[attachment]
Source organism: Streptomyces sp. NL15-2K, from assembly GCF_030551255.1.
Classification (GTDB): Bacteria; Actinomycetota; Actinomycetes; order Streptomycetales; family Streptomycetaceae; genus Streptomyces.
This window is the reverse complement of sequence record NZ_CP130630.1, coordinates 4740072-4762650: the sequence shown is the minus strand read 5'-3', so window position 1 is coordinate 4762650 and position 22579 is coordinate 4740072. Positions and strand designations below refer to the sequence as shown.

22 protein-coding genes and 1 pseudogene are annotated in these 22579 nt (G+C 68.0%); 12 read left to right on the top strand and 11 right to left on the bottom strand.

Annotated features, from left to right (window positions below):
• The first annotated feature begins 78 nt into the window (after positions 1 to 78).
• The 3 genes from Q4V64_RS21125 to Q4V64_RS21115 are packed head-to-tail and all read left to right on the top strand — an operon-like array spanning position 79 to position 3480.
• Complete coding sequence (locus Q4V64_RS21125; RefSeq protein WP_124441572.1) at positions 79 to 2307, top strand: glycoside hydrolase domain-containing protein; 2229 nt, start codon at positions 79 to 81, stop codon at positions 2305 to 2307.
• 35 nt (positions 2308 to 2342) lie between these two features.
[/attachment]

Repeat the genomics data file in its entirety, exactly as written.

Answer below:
Source organism: Streptomyces sp. NL15-2K, from assembly GCF_030551255.1.
Classification (GTDB): Bacteria; Actinomycetota; Actinomycetes; order Streptomycetales; family Streptomycetaceae; genus Streptomyces.
This window is the reverse complement of sequence record NZ_CP130630.1, coordinates 4740072-4762650: the sequence shown is the minus strand read 5'-3', so window position 1 is coordinate 4762650 and position 22579 is coordinate 4740072. Positions and strand designations below refer to the sequence as shown.

22 protein-coding genes and 1 pseudogene are annotated in these 22579 nt (G+C 68.0%); 12 read left to right on the top strand and 11 right to left on the bottom strand.

Annotated features, from left to right (window positions below):
• The first annotated feature begins 78 nt into the window (after positions 1 to 78).
• The 3 genes from Q4V64_RS21125 to Q4V64_RS21115 are packed head-to-tail and all read left to right on the top strand — an operon-like array spanning position 79 to position 3480.
• Complete coding sequence (locus Q4V64_RS21125; RefSeq protein WP_124441572.1) at positions 79 to 2307, top strand: glycoside hydrolase domain-containing protein; 2229 nt, start codon at positions 79 to 81, stop codon at positions 2305 to 2307.
• 35 nt (positions 2308 to 2342) lie between these two features.